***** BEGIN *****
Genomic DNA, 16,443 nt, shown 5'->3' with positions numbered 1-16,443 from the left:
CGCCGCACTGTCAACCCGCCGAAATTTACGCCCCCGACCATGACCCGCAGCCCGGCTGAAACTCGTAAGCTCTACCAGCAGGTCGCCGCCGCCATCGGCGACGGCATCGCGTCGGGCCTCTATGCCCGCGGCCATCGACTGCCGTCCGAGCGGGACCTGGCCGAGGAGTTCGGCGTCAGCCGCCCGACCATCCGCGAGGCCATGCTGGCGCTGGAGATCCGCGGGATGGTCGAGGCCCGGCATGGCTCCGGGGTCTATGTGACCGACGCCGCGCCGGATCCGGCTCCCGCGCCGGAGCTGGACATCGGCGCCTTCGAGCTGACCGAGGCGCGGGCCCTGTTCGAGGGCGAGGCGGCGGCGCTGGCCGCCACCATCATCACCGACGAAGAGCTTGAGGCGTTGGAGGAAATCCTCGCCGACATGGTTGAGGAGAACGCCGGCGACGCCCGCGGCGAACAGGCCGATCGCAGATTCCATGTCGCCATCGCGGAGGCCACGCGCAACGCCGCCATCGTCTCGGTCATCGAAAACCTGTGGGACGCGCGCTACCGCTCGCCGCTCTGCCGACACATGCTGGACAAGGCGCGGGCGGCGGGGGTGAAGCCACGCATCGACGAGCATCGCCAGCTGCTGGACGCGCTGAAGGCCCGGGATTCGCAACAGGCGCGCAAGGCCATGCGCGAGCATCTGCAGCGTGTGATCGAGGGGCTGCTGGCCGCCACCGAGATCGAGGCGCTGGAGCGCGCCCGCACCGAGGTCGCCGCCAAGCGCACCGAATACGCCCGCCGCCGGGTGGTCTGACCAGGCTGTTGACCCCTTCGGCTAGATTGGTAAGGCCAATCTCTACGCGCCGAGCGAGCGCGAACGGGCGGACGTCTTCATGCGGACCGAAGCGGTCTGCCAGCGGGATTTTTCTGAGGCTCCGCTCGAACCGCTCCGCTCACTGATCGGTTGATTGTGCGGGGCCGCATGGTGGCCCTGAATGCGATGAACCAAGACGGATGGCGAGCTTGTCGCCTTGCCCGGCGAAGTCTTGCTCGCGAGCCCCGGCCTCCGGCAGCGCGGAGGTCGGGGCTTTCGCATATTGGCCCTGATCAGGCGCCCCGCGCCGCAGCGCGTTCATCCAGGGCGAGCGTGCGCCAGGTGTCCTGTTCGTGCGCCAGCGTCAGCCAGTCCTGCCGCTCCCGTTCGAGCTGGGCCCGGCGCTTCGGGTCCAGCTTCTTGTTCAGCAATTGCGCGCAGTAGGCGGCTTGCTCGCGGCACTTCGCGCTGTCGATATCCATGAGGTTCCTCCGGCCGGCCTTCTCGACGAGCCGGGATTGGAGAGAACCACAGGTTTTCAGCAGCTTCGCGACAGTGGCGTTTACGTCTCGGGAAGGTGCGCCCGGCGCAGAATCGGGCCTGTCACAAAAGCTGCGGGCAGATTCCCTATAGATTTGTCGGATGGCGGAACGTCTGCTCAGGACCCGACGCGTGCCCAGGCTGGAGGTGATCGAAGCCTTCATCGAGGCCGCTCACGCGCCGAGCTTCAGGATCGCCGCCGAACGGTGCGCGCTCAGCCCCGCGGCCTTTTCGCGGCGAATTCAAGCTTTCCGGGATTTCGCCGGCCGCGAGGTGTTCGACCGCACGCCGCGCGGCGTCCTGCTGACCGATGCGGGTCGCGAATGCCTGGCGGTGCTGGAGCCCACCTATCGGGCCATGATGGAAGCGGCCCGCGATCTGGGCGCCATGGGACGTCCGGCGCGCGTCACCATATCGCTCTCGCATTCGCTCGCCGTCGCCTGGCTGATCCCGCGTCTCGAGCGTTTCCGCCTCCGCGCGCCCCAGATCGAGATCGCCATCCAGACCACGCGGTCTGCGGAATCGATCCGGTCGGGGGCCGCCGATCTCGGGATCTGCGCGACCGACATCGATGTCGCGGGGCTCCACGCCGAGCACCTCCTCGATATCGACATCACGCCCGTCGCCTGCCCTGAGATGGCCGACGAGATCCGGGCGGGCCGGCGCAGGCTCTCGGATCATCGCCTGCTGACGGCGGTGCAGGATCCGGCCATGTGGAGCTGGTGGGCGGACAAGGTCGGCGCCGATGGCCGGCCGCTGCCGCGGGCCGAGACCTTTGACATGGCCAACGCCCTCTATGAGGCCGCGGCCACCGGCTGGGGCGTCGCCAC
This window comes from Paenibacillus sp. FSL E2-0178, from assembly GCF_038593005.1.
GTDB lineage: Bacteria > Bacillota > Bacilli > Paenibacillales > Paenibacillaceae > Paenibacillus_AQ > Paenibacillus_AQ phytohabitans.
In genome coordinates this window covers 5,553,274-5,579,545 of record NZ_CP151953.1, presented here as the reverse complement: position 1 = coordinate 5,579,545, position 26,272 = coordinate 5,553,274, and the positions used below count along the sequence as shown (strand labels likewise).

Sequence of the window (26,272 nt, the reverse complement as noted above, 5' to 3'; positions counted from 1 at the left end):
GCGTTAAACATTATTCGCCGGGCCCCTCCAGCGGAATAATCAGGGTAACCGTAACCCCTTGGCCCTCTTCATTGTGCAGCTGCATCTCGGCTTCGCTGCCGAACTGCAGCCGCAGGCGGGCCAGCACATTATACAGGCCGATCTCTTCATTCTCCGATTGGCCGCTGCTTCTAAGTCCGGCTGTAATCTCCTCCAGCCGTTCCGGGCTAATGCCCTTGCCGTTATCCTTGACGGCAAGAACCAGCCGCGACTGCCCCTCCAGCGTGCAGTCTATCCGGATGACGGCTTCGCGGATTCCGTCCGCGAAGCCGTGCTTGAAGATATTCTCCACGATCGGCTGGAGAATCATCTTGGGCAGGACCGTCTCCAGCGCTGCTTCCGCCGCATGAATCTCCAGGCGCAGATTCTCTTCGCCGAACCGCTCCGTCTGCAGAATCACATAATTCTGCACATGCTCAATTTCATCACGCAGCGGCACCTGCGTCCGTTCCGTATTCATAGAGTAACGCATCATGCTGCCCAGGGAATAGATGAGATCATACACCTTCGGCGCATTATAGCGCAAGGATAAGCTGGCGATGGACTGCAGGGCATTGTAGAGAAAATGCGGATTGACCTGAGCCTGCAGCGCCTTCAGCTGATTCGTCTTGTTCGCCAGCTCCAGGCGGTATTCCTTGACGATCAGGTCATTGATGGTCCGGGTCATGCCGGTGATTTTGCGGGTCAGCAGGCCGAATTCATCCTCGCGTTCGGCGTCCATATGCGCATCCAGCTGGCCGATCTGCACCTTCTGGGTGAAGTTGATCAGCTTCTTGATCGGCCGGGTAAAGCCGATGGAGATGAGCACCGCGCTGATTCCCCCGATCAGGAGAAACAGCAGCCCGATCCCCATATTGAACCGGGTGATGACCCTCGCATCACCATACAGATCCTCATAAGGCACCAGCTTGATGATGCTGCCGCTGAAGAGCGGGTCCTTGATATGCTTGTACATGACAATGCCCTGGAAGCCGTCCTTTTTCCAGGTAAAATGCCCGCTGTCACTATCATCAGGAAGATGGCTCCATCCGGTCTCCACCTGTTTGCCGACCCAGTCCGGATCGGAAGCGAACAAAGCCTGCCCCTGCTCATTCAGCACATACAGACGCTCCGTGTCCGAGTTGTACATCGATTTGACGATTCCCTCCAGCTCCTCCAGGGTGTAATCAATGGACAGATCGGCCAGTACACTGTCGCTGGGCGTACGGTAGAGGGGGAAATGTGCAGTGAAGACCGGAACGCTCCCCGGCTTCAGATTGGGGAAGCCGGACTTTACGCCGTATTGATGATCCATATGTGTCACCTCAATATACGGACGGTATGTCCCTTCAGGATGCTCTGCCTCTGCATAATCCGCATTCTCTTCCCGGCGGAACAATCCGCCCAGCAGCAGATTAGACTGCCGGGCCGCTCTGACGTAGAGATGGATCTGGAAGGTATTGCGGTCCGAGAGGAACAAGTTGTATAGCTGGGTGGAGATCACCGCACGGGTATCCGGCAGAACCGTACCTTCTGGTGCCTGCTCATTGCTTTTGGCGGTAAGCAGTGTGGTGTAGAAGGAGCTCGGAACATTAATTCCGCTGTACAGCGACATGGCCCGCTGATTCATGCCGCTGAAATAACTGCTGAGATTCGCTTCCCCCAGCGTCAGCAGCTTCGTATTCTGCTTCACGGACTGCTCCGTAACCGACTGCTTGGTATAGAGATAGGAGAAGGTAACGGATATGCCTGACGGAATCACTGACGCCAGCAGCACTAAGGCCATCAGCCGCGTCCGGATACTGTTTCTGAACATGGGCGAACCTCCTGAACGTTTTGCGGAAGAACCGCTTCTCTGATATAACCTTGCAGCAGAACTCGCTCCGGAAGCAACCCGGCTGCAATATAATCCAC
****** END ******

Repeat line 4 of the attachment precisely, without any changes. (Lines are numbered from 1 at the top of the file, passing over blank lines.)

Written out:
GTDB lineage: Bacteria > Bacillota > Bacilli > Paenibacillales > Paenibacillaceae > Paenibacillus_AQ > Paenibacillus_AQ phytohabitans.